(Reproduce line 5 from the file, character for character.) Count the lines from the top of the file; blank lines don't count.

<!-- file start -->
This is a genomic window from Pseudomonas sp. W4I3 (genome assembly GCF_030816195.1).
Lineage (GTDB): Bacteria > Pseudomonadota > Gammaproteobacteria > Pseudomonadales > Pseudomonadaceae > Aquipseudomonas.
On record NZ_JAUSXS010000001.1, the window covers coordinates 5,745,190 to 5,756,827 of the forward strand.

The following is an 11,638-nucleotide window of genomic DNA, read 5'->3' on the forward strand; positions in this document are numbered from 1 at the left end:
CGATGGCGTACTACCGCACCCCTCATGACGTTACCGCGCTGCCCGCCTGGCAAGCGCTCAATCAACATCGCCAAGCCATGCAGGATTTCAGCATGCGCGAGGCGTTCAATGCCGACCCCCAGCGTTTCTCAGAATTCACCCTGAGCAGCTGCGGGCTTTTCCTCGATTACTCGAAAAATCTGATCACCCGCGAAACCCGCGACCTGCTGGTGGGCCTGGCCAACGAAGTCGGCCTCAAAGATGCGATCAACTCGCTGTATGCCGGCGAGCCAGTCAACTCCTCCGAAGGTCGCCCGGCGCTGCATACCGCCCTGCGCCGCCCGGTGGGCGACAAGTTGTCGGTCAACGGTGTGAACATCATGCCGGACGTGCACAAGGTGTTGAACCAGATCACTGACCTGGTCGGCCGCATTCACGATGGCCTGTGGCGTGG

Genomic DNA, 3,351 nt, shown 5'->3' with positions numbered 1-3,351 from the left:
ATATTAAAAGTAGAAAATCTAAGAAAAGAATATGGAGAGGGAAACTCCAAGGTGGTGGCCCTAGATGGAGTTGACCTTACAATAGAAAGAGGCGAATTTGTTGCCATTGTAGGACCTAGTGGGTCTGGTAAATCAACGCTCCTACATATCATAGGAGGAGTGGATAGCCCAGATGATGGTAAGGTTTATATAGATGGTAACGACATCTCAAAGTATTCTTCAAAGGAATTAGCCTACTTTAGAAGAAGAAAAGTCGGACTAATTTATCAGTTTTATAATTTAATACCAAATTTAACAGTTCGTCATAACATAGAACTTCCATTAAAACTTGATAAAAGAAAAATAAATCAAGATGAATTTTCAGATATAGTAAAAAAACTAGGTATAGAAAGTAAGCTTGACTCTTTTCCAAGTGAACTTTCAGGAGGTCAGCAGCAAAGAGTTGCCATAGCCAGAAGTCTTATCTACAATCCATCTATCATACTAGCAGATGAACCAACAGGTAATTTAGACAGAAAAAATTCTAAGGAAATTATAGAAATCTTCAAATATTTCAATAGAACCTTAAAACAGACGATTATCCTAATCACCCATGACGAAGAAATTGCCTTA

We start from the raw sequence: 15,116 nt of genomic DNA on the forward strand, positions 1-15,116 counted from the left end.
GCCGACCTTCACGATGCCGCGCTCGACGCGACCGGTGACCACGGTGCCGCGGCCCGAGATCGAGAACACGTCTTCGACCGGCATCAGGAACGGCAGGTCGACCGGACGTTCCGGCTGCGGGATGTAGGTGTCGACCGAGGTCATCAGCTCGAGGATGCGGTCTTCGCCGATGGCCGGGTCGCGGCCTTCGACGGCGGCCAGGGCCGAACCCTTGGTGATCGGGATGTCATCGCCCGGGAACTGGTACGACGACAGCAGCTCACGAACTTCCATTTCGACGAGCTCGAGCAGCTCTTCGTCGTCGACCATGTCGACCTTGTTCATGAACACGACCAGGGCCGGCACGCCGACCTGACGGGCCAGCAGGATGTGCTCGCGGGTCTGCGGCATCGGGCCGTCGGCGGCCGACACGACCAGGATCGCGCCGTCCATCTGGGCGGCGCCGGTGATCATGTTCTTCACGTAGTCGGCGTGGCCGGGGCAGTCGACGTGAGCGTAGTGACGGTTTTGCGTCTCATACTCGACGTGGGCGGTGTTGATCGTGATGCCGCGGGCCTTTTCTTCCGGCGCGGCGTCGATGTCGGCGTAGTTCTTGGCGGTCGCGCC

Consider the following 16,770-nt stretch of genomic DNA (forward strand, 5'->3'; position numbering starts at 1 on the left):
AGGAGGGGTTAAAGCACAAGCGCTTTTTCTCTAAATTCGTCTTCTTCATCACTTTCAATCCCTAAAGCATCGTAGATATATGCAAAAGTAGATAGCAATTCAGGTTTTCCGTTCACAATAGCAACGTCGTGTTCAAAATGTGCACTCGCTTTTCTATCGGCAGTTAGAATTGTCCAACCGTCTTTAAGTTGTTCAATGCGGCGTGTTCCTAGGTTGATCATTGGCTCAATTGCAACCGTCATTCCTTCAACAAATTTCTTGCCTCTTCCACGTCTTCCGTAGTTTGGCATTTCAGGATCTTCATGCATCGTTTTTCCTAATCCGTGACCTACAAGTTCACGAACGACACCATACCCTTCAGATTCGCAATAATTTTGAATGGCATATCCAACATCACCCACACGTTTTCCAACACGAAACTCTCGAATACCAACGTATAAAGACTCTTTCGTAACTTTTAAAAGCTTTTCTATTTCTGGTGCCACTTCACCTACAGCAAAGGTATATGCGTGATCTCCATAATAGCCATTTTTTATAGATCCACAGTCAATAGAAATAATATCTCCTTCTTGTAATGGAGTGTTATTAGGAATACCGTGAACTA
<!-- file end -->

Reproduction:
CGATGGCGTACTACCGCACCCCTCATGACGTTACCGCGCTGCCCGCCTGGCAAGCGCTCAATCAACATCGCCAAGCCATGCAGGATTTCAGCATGCGCGAGGCGTTCAATGCCGACCCCCAGCGTTTCTCAGAATTCACCCTGAGCAGCTGCGGGCTTTTCCTCGATTACTCGAAAAATCTGATCACCCGCGAAACCCGCGACCTGCTGGTGGGCCTGGCCAACGAAGTCGGCCTCAAAGATGCGATCAACTCGCTGTATGCCGGCGAGCCAGTCAACTCCTCCGAAGGTCGCCCGGCGCTGCATACCGCCCTGCGCCGCCCGGTGGGCGACAAGTTGTCGGTCAACGGTGTGAACATCATGCCGGACGTGCACAAGGTGTTGAACCAGATCACTGACCTGGTCGGCCGCATTCACGATGGCCTGTGGCGTGG